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Modern Railways

From Wikipedia, the free encyclopedia

Modern Railways
Modern Railways Feb 2012 front cover.jpg
EditorPhilip Sherratt
CategoriesRail transport
FrequencyMonthly (fourth Thursday)
Circulation16,000[1]
PublisherKey Publishing
FounderGeoffrey Freeman Allen
Year founded1962
CountryUnited Kingdom
Based inTunbridge Wells, England
LanguageBritish English
Websitehttps://modern-railways.keypublishing.com
ISSN0026-8356

Modern Railways is a British monthly magazine covering the rail transport industry which was published by Ian Allan until March 2012, and Key Publishing since then. It has been published since 1962. The magazine was originally based in Shepperton, Middlesex.

It has always been targeted at both railway professionals and serious amateurs, an aim which derives from its origins as an amalgamation of the enthusiast magazine Trains Illustrated and the industry journal The Locomotive in the hands of its first editor Geoffrey Freeman Allen.

It is currently edited by Philip Sherratt after the retirement of James Abbott.[2] Regular contributors include Roger Ford, Ian Walmsley,[3] Alan Williams and Tony Miles. The large section regularly written by Roger Ford is called ‘Informed Sources’. That by Ian Walmsley is called ‘Pan Up’.

Trains Illustrated

The first edition of Trains Illustrated was published at the beginning of 1946. Due to post-war paper shortages issues 1 to 8 appeared at varied intervals in 1946 and 1947. From issue 9 (April 1948) it was published quarterly, from issue 14 (August-September 1949) it became bi-monthly, and from issue 17 (February 1950) it became a monthly publication. The final issue under that title was volume XIV, no.159 (December 1961), after which the sequence continued under the Modern Railways title.

Early issues were edited by Ian Allan and O.J.Morris, with Cecil J Allen taking over from issue 5 and G. Freeman Allen from issue 20; he remained editor until December 1961.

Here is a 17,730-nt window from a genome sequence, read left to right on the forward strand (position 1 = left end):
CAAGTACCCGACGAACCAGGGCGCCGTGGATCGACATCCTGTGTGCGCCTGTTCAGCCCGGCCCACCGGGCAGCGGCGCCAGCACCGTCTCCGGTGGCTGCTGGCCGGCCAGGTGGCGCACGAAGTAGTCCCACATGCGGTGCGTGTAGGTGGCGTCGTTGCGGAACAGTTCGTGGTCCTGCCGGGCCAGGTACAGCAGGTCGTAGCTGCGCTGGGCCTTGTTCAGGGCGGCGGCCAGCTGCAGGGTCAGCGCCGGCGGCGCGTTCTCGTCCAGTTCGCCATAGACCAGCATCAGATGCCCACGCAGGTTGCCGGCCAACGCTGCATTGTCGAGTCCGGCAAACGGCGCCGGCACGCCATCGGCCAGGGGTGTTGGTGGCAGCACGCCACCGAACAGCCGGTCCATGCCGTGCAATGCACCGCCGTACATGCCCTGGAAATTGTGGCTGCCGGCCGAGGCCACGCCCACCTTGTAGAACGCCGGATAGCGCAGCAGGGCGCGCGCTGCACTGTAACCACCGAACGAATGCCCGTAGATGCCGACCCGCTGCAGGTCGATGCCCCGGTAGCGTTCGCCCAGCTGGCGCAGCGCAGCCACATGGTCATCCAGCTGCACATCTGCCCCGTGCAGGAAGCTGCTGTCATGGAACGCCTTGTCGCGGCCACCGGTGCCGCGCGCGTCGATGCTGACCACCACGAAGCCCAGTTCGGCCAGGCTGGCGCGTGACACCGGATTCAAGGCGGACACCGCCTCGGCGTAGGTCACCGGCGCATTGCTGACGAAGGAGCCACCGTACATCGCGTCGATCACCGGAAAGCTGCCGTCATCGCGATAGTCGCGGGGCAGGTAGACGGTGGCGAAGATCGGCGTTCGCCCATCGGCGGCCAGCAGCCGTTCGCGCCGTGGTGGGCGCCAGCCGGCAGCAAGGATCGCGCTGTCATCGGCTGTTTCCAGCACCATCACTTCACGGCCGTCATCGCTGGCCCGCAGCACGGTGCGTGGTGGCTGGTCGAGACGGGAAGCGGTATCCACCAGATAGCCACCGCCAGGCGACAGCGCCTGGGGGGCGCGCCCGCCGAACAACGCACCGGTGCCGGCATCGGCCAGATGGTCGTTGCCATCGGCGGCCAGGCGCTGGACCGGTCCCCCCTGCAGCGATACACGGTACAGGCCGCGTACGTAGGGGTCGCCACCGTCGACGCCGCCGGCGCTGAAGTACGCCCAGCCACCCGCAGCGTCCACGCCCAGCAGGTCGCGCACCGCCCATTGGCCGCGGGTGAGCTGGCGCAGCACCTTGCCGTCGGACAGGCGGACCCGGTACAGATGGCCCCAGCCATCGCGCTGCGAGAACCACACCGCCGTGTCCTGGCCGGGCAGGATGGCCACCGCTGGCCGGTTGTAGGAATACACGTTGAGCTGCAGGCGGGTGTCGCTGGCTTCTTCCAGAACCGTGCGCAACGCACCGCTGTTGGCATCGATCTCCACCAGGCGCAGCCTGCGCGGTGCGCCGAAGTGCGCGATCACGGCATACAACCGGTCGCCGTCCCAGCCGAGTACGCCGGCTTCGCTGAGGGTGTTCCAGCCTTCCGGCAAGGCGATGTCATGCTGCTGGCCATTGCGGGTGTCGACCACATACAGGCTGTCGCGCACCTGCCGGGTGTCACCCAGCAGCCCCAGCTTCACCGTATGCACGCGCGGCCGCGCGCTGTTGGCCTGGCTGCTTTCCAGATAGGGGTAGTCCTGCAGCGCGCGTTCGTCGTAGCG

First edition

The first edition of Modern Railways was published in January 1962 as Volume XV, no. 160 in a sequence continuing from Trains Illustrated.[4] It featured a preface letter from Dr Richard Beeching, then Chairman of the British Transport Commission, who wrote:

"The thousands who read your journal every month derive from it a great deal of pleasure and useful information about the activities of British Railways. I feel that we share common ground, for your readers are our friends as well as yours, and we are helped by your success in holding and enlarging their interest. In particular we have come to expect from you, and to value, the kind of well-informed comment on our affairs which is the mark of a lively and competent magazine. Like the railways, Trains Illustrated is now moving towards a new era and I think it wholly appropriate that you should choose Modern Railways as your new title. What is merely a new name for you is an eagerly-sought objective for us. May we both go forward to new and rewarding success."

A feature article in the edition analysed peak traffic operations at Reading railway station in the days leading up to Christmas 1960, stating:

"Reading…has neither a desperate shortage of platforms nor a crippling complication of layout…"

Gallery

See also

References

  1. ^ "Advertising with Modern Railways Magazine". Key Publishing. Retrieved 27 April 2014.
  2. ^ "New Editor for Modern Railways". Modern Railways. Retrieved 29 March 2020.
  3. ^ Ian, Walmsley. "Ian Walmsley LinkdIn".
  4. ^ Modern Railways pub. Ian Allan, 1962

Bibliography

  • Joyce, Antony (1990). "Modern Railways - three decades". Modern Railways. 47: 232–3.
  • Ian Allan Ltd (1967). Twenty-five years, 1942-1967. Ian Allan.

External links


This page was last edited on 23 January 2021, at 09:47
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